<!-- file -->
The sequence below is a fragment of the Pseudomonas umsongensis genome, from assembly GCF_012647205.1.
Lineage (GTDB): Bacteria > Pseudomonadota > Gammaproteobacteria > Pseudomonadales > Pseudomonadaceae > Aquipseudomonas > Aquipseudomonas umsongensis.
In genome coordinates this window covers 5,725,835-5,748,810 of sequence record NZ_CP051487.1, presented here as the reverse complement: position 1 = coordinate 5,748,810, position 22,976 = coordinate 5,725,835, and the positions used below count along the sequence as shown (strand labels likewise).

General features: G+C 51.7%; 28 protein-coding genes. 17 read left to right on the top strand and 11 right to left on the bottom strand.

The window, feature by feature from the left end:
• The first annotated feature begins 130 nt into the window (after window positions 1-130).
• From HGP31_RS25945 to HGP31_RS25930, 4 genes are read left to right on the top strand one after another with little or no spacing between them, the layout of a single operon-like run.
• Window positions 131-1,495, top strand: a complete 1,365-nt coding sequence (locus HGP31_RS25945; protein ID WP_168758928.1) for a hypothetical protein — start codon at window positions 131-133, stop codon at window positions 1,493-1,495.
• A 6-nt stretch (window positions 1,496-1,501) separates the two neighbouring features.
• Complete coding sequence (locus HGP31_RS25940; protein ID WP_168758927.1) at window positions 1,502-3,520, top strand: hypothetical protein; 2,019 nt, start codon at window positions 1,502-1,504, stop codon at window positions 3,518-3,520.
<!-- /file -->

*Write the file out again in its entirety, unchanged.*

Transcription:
The sequence below is a fragment of the Pseudomonas umsongensis genome, from assembly GCF_012647205.1.
Lineage (GTDB): Bacteria > Pseudomonadota > Gammaproteobacteria > Pseudomonadales > Pseudomonadaceae > Aquipseudomonas > Aquipseudomonas umsongensis.
In genome coordinates this window covers 5,725,835-5,748,810 of sequence record NZ_CP051487.1, presented here as the reverse complement: position 1 = coordinate 5,748,810, position 22,976 = coordinate 5,725,835, and the positions used below count along the sequence as shown (strand labels likewise).

General features: G+C 51.7%; 28 protein-coding genes. 17 read left to right on the top strand and 11 right to left on the bottom strand.

The window, feature by feature from the left end:
• The first annotated feature begins 130 nt into the window (after window positions 1-130).
• From HGP31_RS25945 to HGP31_RS25930, 4 genes are read left to right on the top strand one after another with little or no spacing between them, the layout of a single operon-like run.
• Window positions 131-1,495, top strand: a complete 1,365-nt coding sequence (locus HGP31_RS25945; protein ID WP_168758928.1) for a hypothetical protein — start codon at window positions 131-133, stop codon at window positions 1,493-1,495.
• A 6-nt stretch (window positions 1,496-1,501) separates the two neighbouring features.
• Complete coding sequence (locus HGP31_RS25940; protein ID WP_168758927.1) at window positions 1,502-3,520, top strand: hypothetical protein; 2,019 nt, start codon at window positions 1,502-1,504, stop codon at window positions 3,518-3,520.